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The weather has definitely gotten chillier, prompting us to seek food and drinks that are warm and comforting. The same goes for music. We want music that can cheer us up and energize us and the haegeum(해금) fits the bill. People have become familiar with this fiddle-like instrument nowadays, but it was not a well-known instrument as recently as twenty years ago. In fact, it wasn’t welcomed in performances, because it sounded more like a wind instrument than a string one. In the old days, it was regarded as neither a string instrument nor a wind instrument, a rather unfavorable perception that robbed it of a place in an orchestra. But nowadays the haegeum(해금) plays the role of bridging the string and woodwind sections in traditional orchestras. The biggest merit of the haegeum(해금) is its portability and versatility. Being small and lightweight, it can be carried anywhere and can make a wide range of sounds. The person who played the most crucial role in promoting this instrument is the haegeum(해금) virtuoso Jeong Soo-nyun(정수년). Here’s one of her better-known pieces, “Beautiful Things in Life.”
Music 1: Beautiful Things in Life/ Haegeum by Jeong Soo-nyun
Jeong currently teaches students at the School of Korean Traditional Arts of the Korea National University of Arts. She started studying the haegeum(해금) in middle school. It didn’t take long for the gifted student to take first place in a citywide competition. There is an interesting anecdote about how Jung started as a haegeum(해금) player.
When the time came for the students to choose an instrument they wanted to major in, her classmates rushed to choose the popular gayageum(가야금) and geomungo(거문고), while the introverted Jeong was left with no other option but to choose the haegeum(해금), the only instrument that was remaining. The reason she took first place in the competition was because there weren’t many haegeum(해금) entrants. Nonetheless, she was encouraged by her performance at the competition and dreamed of becoming a renowned haegeum(해금) player from then on. While playing in the KBS Traditional Orchestra in the mid-1980s, she joined the gugak(구각) chamber orchestra Seulgidung(슬기둥) and went on to promote the instrument to a wider audience. Her album “Gong(공)” meaning emptiness, released in the early 2000s, was instrumental in popularizing the haegeum(해금). To be frank, the traditional haegeum(해금) sound was too nasal and sharp to appeal to the masses. But Jeong worked on the shortcomings and created sounds that were softer and more touching. Around the same time, there was another musician that worked to create a haegeum(해금) boom. It was Kang Eun-il(강은일), otherwise known as the haegeum(해금) diva. Here’s Kang playing “Hey, Ya!”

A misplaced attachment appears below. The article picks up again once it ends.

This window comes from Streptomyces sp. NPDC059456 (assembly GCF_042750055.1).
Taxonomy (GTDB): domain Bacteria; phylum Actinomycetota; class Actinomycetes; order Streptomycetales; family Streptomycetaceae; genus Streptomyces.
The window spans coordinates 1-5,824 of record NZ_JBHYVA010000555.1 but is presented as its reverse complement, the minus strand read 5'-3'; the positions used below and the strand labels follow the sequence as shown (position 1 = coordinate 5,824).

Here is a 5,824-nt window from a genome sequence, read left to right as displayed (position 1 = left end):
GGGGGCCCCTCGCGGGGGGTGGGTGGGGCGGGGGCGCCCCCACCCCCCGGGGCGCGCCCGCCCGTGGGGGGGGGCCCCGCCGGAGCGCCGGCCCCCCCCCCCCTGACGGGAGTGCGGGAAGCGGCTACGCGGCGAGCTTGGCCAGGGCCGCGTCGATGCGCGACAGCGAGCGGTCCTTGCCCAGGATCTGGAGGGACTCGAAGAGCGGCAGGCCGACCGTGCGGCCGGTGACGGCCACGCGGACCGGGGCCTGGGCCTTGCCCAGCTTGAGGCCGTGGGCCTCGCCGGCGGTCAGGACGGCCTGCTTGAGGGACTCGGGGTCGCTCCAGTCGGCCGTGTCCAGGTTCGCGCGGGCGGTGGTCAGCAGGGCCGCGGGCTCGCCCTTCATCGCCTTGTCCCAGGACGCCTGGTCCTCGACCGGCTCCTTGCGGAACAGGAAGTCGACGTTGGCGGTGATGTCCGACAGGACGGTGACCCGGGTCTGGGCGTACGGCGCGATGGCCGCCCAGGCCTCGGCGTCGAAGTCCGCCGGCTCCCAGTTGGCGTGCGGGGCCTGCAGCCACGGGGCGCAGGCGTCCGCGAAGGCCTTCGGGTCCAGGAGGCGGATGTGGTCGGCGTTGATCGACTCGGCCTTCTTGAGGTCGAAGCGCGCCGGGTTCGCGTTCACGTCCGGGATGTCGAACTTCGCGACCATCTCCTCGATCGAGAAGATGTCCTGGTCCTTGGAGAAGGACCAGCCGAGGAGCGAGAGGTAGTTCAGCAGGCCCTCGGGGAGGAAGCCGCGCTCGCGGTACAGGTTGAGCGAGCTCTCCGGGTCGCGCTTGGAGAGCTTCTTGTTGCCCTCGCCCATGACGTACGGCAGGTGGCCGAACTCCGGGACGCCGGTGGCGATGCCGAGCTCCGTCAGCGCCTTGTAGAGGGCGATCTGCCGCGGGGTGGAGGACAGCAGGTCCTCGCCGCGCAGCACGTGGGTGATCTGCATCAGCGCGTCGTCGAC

Music 2: Hey, Ya!/ Haegeum by Kang Eun-il
That was Kang Eun-il(강은일) playing “Hey, Ya!” adapted from the Gyeongsang-do(경상도) folk song “Ongheya(옹헤야).” Kang, now a professor at Dankook(단국) University, devotes most of her time to teaching students, but she used to travel around the globe to promote this string instrument. She played the piano and violin when she was young, which helped her master the haegeum(해금) so quickly. After her father died in a car accident when she was just a middle school student, she was able to comfort herself and overcome his death by playing the haegeum(해금). She was also mentored by unique and eminent musicians such as Kim Yong-bae(김용배), a founding member of Korea’s first samulnori (사물놀이) band, master percussionist Kim Dae-hwan(김대환), and the renowned saxophone player Kang Tae-hwan(강태환). Their tutelage helped her explore and shape her own world of music. Following Professor Kang’s footsteps and enlarging the haegeum(해금) fan base nowadays is Kkotbyeol(꽃별). She took part in pansori(판소리) singer Kim Yong-woo’s(김용우) concert in Japan when she was only a sophomore in college. That was when she was discovered by a music producer and released her first album in Japan. She is touted today as a young haegeum(해금) musician who best appeals to the sentiments of the younger generation.
Here’s Kkotbyeol(꽃별) playing “Lovers” from the original soundtrack of the TV drama “Chuno(추노)” or “Slave Hunters.”
Music 3: Lovers / Haegeum by Kkotbyeol